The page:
[Iccrg] Question on RFC 2988 - TCP Retransmission timer
gf at erg.abdn.ac.uk
Thu Oct 18 18:20:16 BST 2007
I'm surprised that anyone would judge "200ms" as "safe" for general
deployment, and would like to understand why they believe this is desirable.
I'd also wonder why tuning the min RTO is needed (except to recover from
quirky packet loss in the few initial RTTs), since modern TCP does a
pretty good job of recovering packets without needing timer tuning.
Lachlan Andrew wrote:
> Greetings Ian,
> Since you've had no replies, here's my $0.02 worth.
> I haven't seen any specific research on that.
> Linux currently uses much higher precision timestamps than the old BSD
> implementations to which the RFC refers, so it shouldn't really be an
> The fact that Vegas works in Linux also shows that its timestamping
> doesn't have systematic errors that would require a more conservative
> I agree that 1s is a terribly high minimum. It looks like time for an
> update to RFC 2988 :)
> On 29/08/2007, Ian McDonald <ian.mcdonald at jandi.co.nz> wrote:
>> After some discussion on the Linux networking list I thought I'd ask
>> the question here.
>> In RFC 2988 Section 2.4 says:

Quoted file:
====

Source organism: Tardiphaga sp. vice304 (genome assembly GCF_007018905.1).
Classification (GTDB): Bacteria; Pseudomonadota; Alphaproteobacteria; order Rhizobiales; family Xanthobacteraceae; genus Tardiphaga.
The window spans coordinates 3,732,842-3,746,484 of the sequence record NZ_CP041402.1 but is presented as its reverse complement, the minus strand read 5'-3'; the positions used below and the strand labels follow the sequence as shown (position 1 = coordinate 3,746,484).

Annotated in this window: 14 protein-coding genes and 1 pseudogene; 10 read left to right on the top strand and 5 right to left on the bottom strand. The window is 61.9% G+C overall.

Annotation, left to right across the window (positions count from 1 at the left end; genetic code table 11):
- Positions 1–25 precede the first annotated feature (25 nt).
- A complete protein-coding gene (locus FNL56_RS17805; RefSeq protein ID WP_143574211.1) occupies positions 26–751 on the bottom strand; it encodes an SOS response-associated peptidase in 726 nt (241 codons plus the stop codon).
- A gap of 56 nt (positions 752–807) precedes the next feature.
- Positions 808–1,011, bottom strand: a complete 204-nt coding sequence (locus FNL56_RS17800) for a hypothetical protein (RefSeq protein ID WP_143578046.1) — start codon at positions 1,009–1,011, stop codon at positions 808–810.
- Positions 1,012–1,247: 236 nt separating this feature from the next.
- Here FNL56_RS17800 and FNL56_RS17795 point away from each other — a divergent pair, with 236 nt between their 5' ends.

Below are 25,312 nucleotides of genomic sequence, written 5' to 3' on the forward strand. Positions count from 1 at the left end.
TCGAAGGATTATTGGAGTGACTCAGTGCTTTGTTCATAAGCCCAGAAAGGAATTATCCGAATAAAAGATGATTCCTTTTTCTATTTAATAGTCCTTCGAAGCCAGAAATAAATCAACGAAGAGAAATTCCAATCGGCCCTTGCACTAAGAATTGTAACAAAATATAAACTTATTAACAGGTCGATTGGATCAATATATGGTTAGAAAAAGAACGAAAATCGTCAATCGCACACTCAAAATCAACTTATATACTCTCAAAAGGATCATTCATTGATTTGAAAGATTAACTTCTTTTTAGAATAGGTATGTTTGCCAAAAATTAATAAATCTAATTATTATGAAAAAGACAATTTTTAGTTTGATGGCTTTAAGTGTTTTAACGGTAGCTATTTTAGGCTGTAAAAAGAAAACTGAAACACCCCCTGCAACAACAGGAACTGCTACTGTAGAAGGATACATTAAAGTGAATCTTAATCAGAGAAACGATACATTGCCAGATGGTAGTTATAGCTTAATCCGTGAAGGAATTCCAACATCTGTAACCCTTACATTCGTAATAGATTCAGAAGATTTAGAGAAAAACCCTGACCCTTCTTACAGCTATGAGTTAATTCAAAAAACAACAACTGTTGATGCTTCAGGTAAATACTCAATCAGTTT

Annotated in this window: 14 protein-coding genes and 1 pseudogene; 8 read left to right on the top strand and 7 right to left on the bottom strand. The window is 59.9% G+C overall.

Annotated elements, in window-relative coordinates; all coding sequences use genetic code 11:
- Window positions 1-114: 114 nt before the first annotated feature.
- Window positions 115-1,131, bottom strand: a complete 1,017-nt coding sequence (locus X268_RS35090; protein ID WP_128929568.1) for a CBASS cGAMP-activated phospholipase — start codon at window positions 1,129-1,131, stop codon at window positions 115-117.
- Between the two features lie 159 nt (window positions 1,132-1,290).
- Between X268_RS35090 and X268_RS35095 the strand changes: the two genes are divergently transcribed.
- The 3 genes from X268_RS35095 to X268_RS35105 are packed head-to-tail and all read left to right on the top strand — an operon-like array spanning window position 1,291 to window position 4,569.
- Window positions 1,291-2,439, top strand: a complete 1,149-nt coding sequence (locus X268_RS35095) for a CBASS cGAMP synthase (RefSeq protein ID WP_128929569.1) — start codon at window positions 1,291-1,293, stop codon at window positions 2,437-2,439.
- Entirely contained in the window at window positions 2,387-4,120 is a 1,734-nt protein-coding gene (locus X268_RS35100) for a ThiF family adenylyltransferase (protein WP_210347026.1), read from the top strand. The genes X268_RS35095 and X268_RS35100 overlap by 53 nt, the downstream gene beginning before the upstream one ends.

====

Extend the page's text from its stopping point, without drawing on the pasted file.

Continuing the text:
>> (2.4) Whenever RTO is computed, if it is less than 1 second then the
>> RTO SHOULD be rounded up to 1 second.
>> Traditionally, TCP implementations use coarse grain clocks to
>> measure the RTT and trigger the RTO, which imposes a large
>> minimum value on the RTO. Research suggests that a large
>> minimum RTO is needed to keep TCP conservative and avoid
>> spurious retransmissions [AP99]. Therefore, this
>> specification requires a large minimum RTO as a conservative
>> approach, while at the same time acknowledging that at some
>> future point, research may show that a smaller minimum RTO is
>> acceptable or superior.
>> Given that Linux, BSD etc use 200 milliseconds, not 1 second I am
>> wondering whether there has in fact been any research done as
>> mentioned in last sentence. It seems a very high timeout especially on
>> two locally connected devices.
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